Quarterly consultation meetings with smallholder farmers such as Abdulahi, investors like Abdulmohammod and government representatives are now organized by the districts and the regional Land Administration and Investment Bureau. The demarcation of land together with the consultations and the dialogue fora have become a gateway for cooperation: knowledge and technology is transferred, smallholders gain better access to certain inputs and investors are confident about investing in the long-term, as adjacent smallholder farmers guard their vast land and assets.

With the Second Level Land Certificate for his six hectares, Abdulahi experienced land tenure security for the first time; he is able to legally cultivate his land without any fear of the land being expropriated. In addition, he generates extra income by renting out land which he does not utilize.

Similarly, Abdulmohammod has gained confidence through community-investor dialogue fora and the support provided by community elders to invest in tree planting and undertaking conservation agriculture. The cooperation with smallholders is beneficial for Abdulmohammod since they protect the investment and are happy to work on his farm.

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Responsible Land Policy in Ethiopia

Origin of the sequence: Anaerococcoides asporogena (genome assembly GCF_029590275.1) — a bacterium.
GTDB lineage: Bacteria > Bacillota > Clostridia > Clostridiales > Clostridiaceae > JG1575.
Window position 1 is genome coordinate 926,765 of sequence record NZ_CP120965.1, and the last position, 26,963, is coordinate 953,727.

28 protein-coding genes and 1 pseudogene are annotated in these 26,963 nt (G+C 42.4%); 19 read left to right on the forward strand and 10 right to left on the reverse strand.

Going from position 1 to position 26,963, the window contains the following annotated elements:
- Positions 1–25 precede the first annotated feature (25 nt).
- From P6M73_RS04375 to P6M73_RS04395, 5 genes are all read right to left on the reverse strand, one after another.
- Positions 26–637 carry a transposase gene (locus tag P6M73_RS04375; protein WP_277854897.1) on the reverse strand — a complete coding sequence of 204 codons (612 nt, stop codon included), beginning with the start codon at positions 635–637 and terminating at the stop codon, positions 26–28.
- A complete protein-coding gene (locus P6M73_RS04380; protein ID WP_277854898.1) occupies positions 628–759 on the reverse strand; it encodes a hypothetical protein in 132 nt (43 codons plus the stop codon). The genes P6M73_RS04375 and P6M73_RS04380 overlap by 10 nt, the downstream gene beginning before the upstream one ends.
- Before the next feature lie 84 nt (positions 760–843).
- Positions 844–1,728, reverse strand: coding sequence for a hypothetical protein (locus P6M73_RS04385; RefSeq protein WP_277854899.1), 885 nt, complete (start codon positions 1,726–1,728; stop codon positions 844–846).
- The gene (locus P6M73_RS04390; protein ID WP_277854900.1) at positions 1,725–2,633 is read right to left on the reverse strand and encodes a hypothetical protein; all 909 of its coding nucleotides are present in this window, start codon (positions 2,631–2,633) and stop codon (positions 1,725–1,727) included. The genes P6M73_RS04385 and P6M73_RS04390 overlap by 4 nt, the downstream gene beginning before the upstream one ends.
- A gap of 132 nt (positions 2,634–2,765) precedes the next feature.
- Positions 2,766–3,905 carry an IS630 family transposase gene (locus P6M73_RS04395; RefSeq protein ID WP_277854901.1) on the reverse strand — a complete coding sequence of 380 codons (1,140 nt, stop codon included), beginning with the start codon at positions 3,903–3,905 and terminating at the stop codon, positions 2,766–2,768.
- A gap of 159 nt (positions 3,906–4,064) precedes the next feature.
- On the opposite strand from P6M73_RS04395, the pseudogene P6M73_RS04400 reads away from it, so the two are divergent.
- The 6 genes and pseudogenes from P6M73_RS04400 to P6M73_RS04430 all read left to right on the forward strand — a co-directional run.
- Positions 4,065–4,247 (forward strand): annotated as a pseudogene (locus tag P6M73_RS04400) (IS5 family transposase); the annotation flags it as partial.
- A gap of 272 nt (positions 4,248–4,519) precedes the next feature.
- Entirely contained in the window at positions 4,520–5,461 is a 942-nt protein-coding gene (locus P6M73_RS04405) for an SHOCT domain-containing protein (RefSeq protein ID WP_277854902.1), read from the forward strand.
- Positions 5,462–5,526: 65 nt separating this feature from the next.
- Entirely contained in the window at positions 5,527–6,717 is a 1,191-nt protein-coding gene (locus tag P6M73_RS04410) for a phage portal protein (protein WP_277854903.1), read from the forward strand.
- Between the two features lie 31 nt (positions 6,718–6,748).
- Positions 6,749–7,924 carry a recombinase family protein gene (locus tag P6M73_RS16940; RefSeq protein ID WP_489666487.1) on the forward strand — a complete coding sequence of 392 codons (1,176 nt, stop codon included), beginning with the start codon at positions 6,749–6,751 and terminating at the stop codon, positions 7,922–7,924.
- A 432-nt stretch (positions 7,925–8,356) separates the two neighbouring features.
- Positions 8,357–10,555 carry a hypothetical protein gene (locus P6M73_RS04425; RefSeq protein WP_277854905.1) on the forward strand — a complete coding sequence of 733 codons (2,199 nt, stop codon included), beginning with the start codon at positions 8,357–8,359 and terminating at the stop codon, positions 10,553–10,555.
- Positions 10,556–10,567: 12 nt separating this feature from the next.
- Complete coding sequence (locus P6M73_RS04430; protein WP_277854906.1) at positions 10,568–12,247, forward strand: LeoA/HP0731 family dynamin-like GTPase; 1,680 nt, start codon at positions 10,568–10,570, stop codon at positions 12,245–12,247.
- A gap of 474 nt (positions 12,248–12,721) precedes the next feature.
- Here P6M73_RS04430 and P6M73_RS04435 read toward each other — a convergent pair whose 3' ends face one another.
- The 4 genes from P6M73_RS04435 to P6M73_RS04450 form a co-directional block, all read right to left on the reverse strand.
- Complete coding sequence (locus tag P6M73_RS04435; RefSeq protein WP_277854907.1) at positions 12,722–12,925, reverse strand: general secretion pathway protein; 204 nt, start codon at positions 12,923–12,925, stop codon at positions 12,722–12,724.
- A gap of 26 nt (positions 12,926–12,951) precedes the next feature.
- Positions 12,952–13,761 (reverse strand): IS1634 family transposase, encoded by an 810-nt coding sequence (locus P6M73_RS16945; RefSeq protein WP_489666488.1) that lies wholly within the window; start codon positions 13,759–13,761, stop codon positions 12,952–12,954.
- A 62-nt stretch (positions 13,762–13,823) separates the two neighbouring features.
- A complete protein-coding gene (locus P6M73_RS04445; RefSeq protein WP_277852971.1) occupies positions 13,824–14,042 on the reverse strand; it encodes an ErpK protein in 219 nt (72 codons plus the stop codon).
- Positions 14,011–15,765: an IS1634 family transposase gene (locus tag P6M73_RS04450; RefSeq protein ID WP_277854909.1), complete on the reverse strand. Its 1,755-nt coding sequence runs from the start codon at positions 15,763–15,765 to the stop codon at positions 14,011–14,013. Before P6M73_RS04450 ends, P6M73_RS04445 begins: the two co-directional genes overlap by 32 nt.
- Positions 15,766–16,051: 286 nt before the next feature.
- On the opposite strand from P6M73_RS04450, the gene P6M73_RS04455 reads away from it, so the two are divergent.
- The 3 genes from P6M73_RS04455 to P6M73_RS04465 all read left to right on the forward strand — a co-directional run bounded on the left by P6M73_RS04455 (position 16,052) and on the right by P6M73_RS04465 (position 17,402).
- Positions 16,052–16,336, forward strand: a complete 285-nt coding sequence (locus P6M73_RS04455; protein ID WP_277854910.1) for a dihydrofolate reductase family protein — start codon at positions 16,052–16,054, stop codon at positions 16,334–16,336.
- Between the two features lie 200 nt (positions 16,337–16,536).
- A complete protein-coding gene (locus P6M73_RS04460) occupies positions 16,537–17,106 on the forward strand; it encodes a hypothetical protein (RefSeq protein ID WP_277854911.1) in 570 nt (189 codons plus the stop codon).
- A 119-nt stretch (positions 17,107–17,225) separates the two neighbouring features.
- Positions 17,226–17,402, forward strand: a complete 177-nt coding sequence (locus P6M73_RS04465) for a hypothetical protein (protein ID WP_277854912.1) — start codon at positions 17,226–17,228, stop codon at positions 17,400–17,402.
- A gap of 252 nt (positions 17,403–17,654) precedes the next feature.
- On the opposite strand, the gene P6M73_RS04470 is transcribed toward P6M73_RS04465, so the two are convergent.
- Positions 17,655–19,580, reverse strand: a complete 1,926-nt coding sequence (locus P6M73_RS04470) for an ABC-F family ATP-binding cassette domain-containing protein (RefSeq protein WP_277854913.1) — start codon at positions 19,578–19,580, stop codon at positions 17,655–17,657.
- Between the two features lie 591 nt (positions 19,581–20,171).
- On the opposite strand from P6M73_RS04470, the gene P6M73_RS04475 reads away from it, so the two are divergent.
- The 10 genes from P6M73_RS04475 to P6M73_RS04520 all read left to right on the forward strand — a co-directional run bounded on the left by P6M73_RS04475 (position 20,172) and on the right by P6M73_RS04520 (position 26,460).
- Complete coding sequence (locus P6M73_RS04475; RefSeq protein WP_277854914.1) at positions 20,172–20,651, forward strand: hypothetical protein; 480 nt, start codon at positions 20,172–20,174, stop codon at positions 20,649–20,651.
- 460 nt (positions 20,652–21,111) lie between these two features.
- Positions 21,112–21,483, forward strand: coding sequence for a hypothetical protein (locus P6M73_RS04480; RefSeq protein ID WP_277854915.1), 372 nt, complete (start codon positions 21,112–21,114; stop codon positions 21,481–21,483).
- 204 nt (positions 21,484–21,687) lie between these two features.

Context Ethiopia is chronically food insecure and suffers significant food deficits each year. To tackle this challenge, the Government of Ethiopia strives to increase agricultural production, access to markets and employment opportunities. Investments in commercial agriculture are considered one of the key elements in advancing economic development and supporting the country in achieving food security. In the past, Ethiopia promoted foreign and domestic investment in large-scale farming and identified about 3 million hectares for commercial agricultural purposes. To facilitate economic development, the benefits of such investments need to be shared with local communities. However, achievements in this field remain limited and only a fraction of the land allocated was developed. Traditional land rights of local communities in rural areas remain inadequately documented and large-scale land allocations have often disregarded the rights of legitimate landowners. The struggle over resources between traditional landowners and investors led to a range of disputes and conflicts. The expectations of creating economic development and food security through large-scale land allocations for agriculture have not been met. In addition, government capacities on regulating investments and investor-community conflict management are limited. Agencies at all levels lack knowledge, structures and equipment to steer and monitor commercial agricultural land investments sufficiently. As a result, the rural population, and particularly women and marginalized groups, face great land tenure insecurity. To alleviate poverty and ensure food security in Ethiopia, it is thus essential to promote secure land tenure and responsible agricultural investments. Activities in Ethiopia The country module operates in three fields of activity: Improving Framework Conditions and Procedures: National and regional authorities in three regions will be sensitized and trained on institutional framework conditions and procedures to enhance land tenure security for the rural population. Strengthening the Civil Society: The civil society will be supported to contribute to the socio-political debate on responsible land policy through educational campaigns, training measures and awareness raising. Cooperation with the Private Sector: Private sector actors will be advised and capacitated in exchange fora with communities and trainings on effective land management, to deliver on environmental and social commitments. An example from the field The country module Ethiopia of the Global Project Responsible Land Policy is a continuation of the project “Support to Responsible Agricultural Investment” (S2RAI) implemented on behalf of the BMZ and with financial support from the European Union from March 2016 until June 2019 and thus capitalizes on previous lessons learned and products developed. Some of the main achievements include a digital land investment management and monitoring system (CAMiS), the development of contract templates, monitoring guidelines as well as the Guidelines for Social and Environmental Practices of Responsible Commercial Agriculture in Ethiopia (SECoP). Additionally, S2RAI supported the decision to redefine ceilings for agricultural investments from 1 million ha to 1,000 ha for domestic and 3,000 ha for foreign investors. Through strengthening of the organizational development of land institutions, awareness raising and capacity building the social and ecological performance of investors is now monitored. Both, the monitoring system as well as the SECoP guidelines have been taken up into the national strategy for commercial agriculture by the Ethiopian government. Furthermore, almost 80% of lease agreements have been reviewed. As a result, agreements covering about 70,000 ha were ended. In addition, investor-community dialogue fora, implemented by a local NGO, led to amicable land dispute resolutions and joint planning for the future. The project harmonized its efforts with other development interventions, such as thematically relevant GIZ projects and other donor projects in the context of land tenure, land use planning, land allocation and certification.   Impact stories